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Left: Omi Wagyu. Right: Crabmeat cooked with tender Japanese rice in a donabe (clay pot).

Left: Shigeru Koizumi's resume includes stints at Nihonryori RyuGin in Tokyo and at Odette. Right: Esora's sashimi platter.

The Odette-style snack plate doesn't disappoint.

A promising start for Esora

The new Japanese eatery is beautiful but its food needs more time to evolve.
Aug 31, 2018 5:50 AM


15 Mohamed Sultan Road
Open for dinner only Tuesdays to Sundays: 7pm to 9pm. Closed on Mon and public holidays

GIVE it its own TV show, already.

We're not producers, but Esora is the kind of restaurant that feels like it warrants its own episode of Chef's Table, just from the way it looks and the slow-motion, camera-panning effect that it's perfectly designed for.

Just standing outside the Mohamed Sultan shophouse puts our mental cinematographer to work: The pretty young server diligently wiping the glass door outside ... slowly opening to reveal this show-stopping haven of modern Zen ... cue camera close-up of the sculpted potted plants ... sea of blonde wood and stone walls inspired by Japanese paper screen doors … ending at the stunning stone wall leading to the kitchen, with a laser-sharp cutout to form a bar counter.

Welcome to the best-looking restaurant to open this year. It is perhaps better described as what happens when Odette goes to Kyoto and culturally appropriates it, albeit in a good way.

Esora is, of course, the handiwork of the Lo & Behold Group, and it is its first stab at high-end Japanese cuisine. Helming the restaurant - with help from some of Odette's bright young staff - is Shigeru Koizumi, whose resume includes stints at Nihonryori RyuGin in Tokyo and Odette itself. His style isn't remotely like Ryugin, which leans towards loud, intense flavours, but he does share some affinity with Odette for its lighter, more understated flavours and working style.

For its current soft-opening, chef Koizumi plays it safe - too safe, in fact, with food that piques your interest but doesn't have enough depth to reel you in. By Tokyo standards, it is a little lightweight, but in the Singapore context, it is a pleasurable mix of pretty food in picture-perfect surroundings - served with a liberal dose of reality in the form of loud, hard-core Singlish-speaking diners that fill the larger tables.

You have two choices for dinner - S$188 and S$248, which adds an extra two courses. Not feeling particularly extravagant, we stick to the S$188 menu, which is a good-enough showcase for us.

First up is a welcoming cup of dashi broth, which chef Koizumi prepares in individual batches, to perk up your palate for the meal to come.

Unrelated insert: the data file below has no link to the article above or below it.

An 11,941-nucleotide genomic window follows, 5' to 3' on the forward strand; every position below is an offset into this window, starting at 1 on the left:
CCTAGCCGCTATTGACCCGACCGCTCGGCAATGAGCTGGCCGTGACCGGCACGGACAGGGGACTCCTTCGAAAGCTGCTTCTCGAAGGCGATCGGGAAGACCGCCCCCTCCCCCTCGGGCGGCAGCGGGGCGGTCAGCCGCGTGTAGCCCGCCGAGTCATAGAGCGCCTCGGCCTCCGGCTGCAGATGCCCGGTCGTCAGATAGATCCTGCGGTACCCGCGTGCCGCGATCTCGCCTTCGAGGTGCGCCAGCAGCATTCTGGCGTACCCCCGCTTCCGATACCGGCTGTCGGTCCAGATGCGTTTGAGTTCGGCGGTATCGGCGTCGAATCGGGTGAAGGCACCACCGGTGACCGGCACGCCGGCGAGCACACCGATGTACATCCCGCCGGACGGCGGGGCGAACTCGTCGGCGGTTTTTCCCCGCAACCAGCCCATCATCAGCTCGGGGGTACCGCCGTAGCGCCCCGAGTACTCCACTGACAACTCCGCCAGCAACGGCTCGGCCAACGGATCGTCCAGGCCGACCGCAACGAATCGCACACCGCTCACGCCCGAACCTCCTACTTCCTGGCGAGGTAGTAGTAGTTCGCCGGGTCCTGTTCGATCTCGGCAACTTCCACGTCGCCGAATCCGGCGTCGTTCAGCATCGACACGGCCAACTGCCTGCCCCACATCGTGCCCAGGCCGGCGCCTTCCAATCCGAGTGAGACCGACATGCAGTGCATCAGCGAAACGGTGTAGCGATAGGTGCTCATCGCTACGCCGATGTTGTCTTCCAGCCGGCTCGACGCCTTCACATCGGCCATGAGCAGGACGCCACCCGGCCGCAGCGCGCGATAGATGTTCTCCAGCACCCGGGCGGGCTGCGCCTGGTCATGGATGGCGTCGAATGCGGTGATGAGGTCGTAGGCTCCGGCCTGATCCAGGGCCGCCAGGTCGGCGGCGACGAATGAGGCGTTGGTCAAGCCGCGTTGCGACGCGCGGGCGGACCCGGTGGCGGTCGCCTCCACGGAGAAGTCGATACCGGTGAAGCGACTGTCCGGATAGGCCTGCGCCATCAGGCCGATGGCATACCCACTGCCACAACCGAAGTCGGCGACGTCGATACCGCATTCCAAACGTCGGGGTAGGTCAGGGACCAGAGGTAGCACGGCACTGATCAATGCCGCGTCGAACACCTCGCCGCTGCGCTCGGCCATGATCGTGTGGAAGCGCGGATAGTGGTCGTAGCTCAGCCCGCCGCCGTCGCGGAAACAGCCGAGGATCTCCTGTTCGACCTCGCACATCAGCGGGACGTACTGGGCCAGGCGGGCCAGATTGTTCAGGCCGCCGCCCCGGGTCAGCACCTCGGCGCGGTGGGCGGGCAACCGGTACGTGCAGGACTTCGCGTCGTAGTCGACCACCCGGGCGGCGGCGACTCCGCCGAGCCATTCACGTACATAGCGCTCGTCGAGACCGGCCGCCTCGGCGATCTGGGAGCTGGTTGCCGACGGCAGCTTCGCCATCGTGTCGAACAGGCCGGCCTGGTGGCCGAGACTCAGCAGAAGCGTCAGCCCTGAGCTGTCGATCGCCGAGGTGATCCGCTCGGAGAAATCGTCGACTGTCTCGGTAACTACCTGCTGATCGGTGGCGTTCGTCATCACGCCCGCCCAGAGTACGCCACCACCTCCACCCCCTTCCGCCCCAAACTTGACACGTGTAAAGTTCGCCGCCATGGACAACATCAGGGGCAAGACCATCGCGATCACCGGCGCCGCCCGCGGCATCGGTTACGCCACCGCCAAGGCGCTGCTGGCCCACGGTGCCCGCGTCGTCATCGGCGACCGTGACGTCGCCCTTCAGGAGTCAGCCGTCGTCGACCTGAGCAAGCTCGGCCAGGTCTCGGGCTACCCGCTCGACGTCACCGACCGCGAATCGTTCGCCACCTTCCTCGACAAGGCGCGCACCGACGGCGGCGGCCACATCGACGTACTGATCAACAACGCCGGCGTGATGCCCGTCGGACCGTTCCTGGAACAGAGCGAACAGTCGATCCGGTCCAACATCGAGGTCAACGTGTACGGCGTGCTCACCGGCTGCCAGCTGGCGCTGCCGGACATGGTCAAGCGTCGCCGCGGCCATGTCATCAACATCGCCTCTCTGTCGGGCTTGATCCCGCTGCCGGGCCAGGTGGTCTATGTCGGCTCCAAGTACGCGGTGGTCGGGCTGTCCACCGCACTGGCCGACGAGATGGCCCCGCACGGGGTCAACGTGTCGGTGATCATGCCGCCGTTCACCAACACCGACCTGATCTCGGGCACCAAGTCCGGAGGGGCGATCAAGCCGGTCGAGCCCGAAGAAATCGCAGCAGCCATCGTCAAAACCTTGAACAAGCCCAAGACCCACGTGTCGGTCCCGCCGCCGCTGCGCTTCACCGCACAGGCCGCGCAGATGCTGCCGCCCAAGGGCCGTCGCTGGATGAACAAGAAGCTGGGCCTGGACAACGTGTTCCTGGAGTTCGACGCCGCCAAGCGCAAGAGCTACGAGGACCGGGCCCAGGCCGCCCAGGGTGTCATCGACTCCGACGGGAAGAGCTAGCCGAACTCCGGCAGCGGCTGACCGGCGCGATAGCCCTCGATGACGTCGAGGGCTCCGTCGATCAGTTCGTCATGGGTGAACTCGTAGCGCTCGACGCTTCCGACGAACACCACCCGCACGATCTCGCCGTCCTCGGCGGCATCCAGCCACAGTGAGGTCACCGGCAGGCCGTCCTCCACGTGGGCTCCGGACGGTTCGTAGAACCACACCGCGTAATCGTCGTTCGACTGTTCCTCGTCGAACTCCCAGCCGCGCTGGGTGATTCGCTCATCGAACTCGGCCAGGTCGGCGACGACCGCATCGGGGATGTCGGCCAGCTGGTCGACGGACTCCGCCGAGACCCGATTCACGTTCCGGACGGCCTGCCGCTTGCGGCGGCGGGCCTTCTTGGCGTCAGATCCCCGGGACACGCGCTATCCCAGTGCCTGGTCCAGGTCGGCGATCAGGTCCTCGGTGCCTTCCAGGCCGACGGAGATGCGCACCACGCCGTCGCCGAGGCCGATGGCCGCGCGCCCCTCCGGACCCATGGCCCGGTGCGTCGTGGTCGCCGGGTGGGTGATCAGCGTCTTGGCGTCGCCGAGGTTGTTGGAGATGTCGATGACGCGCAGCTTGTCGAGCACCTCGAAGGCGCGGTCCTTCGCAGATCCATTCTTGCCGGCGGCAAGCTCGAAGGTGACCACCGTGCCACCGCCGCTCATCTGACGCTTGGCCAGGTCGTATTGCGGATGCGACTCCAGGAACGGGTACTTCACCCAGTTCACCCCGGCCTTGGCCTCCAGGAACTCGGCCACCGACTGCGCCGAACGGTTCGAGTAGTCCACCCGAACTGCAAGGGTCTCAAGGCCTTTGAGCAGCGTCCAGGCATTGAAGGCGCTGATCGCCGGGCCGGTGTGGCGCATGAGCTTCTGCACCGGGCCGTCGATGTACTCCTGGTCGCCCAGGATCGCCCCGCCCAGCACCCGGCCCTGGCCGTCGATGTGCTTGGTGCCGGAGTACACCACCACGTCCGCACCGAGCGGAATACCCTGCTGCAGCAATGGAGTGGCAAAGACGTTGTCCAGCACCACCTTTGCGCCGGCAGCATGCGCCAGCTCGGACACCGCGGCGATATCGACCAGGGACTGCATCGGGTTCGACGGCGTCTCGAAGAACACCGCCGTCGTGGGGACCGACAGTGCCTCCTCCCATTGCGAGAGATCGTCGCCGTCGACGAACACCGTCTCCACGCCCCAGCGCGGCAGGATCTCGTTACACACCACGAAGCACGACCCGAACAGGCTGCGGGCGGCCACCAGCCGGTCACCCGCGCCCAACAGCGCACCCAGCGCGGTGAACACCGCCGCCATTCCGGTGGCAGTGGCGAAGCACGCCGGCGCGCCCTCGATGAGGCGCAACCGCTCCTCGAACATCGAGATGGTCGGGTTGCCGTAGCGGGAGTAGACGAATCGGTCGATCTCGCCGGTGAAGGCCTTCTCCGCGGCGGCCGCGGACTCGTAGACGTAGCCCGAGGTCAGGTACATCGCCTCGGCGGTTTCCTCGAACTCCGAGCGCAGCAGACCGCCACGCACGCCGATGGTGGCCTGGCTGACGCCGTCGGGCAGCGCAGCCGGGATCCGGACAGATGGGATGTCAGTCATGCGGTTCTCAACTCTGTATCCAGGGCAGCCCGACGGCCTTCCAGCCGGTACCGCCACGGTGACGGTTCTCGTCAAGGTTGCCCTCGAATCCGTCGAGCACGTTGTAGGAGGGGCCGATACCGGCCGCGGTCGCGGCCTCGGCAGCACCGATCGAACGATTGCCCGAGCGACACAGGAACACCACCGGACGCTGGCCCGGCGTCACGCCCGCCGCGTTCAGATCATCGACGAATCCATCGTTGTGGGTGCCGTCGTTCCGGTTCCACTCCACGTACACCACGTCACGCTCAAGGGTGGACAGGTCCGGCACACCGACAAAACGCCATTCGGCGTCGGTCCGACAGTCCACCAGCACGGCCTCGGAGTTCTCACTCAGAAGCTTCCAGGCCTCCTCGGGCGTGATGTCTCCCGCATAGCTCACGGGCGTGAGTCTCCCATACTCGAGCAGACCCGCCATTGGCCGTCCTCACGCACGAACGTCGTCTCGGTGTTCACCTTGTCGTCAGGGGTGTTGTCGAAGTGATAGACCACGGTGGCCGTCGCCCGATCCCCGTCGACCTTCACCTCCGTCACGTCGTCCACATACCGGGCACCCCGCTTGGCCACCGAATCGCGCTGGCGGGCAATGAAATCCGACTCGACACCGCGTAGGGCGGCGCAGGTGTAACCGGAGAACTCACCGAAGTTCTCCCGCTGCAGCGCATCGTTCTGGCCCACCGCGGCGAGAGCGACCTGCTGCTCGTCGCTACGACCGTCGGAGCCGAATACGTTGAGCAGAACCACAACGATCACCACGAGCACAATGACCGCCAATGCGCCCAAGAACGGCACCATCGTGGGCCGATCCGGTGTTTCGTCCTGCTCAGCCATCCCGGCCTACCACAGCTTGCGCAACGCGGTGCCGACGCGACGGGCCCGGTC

An Odette-style snack plate doesn't disappoint: a trio of bites such as a refreshing gelatine sphere encasing a burst of tomato consomme and cucumber; super sweet grilled Hokkaido corn atop a corn cracker filled with corn purée; and a warm pumpkin croquette.

Eye candy is provided by the chef's take on monaka, the Japanese red bean stuffed wafer served mainly as dessert. This time, the wafers pack in foie gras terrine, a slice of sweet Japanese mikan orange, mikan jam and a shower of shredded ginger flower, kinome leaves and crushed nuts. This arty sandwich is presented on a bed of kaffir lime leaves in a wicker basket for an Asian twist.

It is pleasant, if a tad convoluted, with the foie gras - meant to be the star - overwhelmed by the combination of jammy sweetness and the astringent shredded herbs and nuts, which trigger an inexplicable memory of Thai miang kham.

But we do like his treatment of Japanese ayu - a Kyoto staple traditionally served grilled with its bitter innards intact, and which we have never acquired the taste for. Chef Koizumi takes out the bitter stuff and stuffs the filleted flesh into a deep fried cigar-shaped spring roll, while the tail and spine are deep-fried to a crisp and dotted with umeboshi paste that is a perfect foil to the oiliness. The head is also edible, with a hint of trademark bitterness. It could be crisper, but it's a great snack.

His sashimi platter passes muster - so-so murusaki uni on top of melting soft eggplant; smoky striped bonito and Japanese mustard; super tender akami and toro tuna; smooth textured 10-day aged grouper with baby okra and spicy ponzu jelly. All are quite enjoyable, especially when the chef slips us a couple of slices of excellent sanma or Pacific saury - smooth, elastic and delicate.

Hot dashi broth with conger eel is classic and tasty, followed by the main course of Omi beef sirloin poached in an oil bath. Plump and fatty, it's brought under control with a dab of fresh wasabi. Maitake crisps and purée of maitake and onion give it a Western vibe, which is fine until an aged vinegar glaze muscles in and clashes with the wasabi, throwing the combination off-balance.

The chef gets back in step with the final dish - crabmeat cooked with tender Japanese rice in a donabe (clay pot). This is the highlight of all Kappo meals, so we're glad he didn't fiddle with this tradition.

After a pre-dessert of peach sorbet and fruity sake jelly slush, we get a really good hojicha creme caramel served in a tin, covered with chocolate shavings to resemble dried tea leaves, with an added flourish of shaved black truffles, which do wonders for the chocolate and caramel combination.

If it were a TV show, Esora is currently in pilot episode mode. You're just starting to get introduced to the plot and its characters, so things are a little slow-moving for now. But there's enough to make you want to stick around for more episodes, so let's see where this show takes us.

Rating: 7


    10: The ultimate dining experience
9-9.5: Sublime
8-8.5: Excellent
7-7.5: Good to very good
6-6.5: Promising
5-5.5: Average

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